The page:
Professional Basketball

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On this edition of In Black America, producer/host John L. Hanson Jr. speaks with Spencer Haywood, NBA/ABA Legend and Hall-of-Famer. Haywood will always be remembered as the guy who opened the door for underclassmen college basketball players to leave college early to enter the NBA , thereby creating the " Spencer Haywood rule ." Born in 1949, Haywood was the eighth of 10 siblings with a single mother in Silver City, Miss., a tiny town where the racial lines were starkly drawn and a future...

On this edition of In Black America, producer/host John L. Hanson Jr. speaks with Dr. John Telford, former Detroit Public Schools Superintendent and author of ‘Will The First: The Sage of Sports/Civil Rights Pioneer Will Robinson.’ Telford has written a spellbinding book about his coaching colleague at Pershing High School (Detroit, MI) – the late, legendary Will Robinson. Both men were All-Americans – Telford as a sprinter at Wayne State University in the 1950’s and Robinson as a quarterback...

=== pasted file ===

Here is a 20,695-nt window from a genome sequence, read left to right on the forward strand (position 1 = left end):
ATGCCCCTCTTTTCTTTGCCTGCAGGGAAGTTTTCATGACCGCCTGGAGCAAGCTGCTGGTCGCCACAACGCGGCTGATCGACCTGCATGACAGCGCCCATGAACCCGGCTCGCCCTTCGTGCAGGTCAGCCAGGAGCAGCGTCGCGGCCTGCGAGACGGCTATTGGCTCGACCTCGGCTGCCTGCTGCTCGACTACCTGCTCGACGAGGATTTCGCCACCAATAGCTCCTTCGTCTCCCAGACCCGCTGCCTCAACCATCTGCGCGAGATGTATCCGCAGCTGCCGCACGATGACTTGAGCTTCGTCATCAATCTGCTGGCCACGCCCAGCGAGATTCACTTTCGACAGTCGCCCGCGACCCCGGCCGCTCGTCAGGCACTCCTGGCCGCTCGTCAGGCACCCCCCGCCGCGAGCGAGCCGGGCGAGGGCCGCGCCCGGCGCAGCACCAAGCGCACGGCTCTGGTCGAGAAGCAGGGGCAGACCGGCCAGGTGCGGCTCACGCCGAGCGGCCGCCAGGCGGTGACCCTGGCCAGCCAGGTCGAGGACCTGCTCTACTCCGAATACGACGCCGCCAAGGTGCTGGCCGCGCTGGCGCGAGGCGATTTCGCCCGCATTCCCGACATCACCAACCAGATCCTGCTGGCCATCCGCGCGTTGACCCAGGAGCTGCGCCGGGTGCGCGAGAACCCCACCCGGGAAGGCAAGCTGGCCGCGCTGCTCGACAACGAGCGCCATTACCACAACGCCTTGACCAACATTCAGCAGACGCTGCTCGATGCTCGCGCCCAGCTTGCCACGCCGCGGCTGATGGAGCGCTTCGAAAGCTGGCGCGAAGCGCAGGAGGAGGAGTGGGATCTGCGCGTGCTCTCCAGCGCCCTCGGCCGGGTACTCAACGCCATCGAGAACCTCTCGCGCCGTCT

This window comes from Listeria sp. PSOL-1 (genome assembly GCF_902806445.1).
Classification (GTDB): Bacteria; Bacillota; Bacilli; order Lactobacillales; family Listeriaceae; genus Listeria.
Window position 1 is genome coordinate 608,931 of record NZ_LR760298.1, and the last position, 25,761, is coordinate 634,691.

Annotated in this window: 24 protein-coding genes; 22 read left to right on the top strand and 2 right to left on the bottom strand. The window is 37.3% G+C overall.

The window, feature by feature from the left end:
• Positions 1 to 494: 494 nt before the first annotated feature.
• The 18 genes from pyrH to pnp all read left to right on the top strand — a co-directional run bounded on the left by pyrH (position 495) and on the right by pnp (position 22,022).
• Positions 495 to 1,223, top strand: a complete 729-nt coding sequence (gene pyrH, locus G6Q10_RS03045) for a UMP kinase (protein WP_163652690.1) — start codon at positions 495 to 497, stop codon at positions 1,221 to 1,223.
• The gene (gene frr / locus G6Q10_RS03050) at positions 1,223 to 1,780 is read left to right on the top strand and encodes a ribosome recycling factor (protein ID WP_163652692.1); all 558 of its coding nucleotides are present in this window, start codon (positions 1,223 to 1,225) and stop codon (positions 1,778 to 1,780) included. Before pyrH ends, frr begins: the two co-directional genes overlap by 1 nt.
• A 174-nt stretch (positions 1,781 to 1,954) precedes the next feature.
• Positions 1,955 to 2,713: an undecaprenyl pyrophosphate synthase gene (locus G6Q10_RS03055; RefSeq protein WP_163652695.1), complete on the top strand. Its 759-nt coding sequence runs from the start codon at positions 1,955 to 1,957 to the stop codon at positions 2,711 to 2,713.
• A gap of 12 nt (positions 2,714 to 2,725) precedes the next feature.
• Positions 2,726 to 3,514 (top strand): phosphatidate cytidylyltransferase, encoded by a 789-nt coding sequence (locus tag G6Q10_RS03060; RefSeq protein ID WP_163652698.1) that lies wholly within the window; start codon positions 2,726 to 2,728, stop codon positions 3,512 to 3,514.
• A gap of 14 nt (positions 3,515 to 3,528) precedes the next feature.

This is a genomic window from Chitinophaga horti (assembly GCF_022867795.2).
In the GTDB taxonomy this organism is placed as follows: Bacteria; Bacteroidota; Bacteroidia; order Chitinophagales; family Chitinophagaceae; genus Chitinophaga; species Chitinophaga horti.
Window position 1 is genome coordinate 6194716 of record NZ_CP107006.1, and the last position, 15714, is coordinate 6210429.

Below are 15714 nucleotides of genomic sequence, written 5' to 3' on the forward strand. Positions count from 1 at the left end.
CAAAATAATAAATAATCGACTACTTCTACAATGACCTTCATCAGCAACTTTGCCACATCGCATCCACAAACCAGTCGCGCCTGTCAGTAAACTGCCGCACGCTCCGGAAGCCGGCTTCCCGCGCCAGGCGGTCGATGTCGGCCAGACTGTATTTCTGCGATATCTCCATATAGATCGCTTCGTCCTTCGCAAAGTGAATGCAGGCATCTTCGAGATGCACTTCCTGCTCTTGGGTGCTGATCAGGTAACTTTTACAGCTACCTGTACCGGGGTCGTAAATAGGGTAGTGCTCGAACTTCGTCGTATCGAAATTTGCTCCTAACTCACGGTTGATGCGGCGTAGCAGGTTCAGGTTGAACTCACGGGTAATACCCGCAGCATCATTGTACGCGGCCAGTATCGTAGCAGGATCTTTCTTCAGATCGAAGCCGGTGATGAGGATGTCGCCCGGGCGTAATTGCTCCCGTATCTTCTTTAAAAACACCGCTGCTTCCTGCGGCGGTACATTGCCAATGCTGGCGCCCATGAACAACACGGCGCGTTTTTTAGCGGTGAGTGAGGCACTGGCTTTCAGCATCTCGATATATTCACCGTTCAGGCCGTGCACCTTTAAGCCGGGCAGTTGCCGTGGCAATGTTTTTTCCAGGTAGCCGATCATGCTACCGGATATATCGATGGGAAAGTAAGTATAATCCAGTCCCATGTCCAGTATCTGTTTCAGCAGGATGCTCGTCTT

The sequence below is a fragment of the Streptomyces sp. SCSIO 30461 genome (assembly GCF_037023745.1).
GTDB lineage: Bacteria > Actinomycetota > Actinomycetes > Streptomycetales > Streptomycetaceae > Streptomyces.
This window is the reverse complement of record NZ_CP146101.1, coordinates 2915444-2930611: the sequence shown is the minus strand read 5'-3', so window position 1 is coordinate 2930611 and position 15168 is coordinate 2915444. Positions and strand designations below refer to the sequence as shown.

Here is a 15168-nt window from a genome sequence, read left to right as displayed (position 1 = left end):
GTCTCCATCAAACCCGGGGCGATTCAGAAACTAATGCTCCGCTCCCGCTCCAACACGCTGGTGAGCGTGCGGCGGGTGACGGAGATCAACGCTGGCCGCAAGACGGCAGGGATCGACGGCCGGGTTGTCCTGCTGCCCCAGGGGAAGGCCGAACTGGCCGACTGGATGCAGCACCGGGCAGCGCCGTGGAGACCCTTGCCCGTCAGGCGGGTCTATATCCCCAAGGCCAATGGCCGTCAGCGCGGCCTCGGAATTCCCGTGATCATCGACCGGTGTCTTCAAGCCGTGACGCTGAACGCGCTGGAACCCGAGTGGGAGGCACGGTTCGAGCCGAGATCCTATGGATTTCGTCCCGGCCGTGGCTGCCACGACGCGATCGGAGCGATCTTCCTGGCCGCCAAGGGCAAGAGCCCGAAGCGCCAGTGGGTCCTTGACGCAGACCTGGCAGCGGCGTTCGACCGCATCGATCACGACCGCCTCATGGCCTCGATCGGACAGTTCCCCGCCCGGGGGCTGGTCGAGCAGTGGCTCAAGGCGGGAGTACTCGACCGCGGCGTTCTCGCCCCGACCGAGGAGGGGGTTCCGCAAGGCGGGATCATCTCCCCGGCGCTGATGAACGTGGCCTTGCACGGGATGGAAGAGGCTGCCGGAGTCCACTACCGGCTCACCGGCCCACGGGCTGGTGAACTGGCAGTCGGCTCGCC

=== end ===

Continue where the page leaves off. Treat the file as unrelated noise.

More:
On this edition of In Black America, producer/host John L. Hanson Jr. speaks with Spencer Haywood, ABA/NBA legend and Hall of Famer. Despite a productive NBA and ABA career, Haywood will always be remembered as the man who opened the door for underclassmen college basketball players to leave college early to play in the pros, thereby creating the "Spencer Haywood rule." In 1964, Haywood moved to Detroit , Michigan . In 1967, while attending Pershing High School , Haywood led the school's...

In Black America Podcast: T. J. Ford

Jan 5, 2014
playmakeronline.com

On this edition of In Black America, producer/host John L. Hanson Jr. speaks with T. J. Ford. Terrance Jerod “T. J.” Ford was born on March 24, 1983 in Baytown, Texas. From a young age, Ford dreamed of being a basketball player. Before long, Ford experienced championship success for himself when he led Willowridge High Schoo l to the Class 5A Texas State Basketball Championship. His team was so dominant during that period, with teammates Daniel Ewing and Ivan McFarland, that they posted a 62 game winning streak. After high school, he decided to stay close to home and play basketball at the University of Texas at Austin .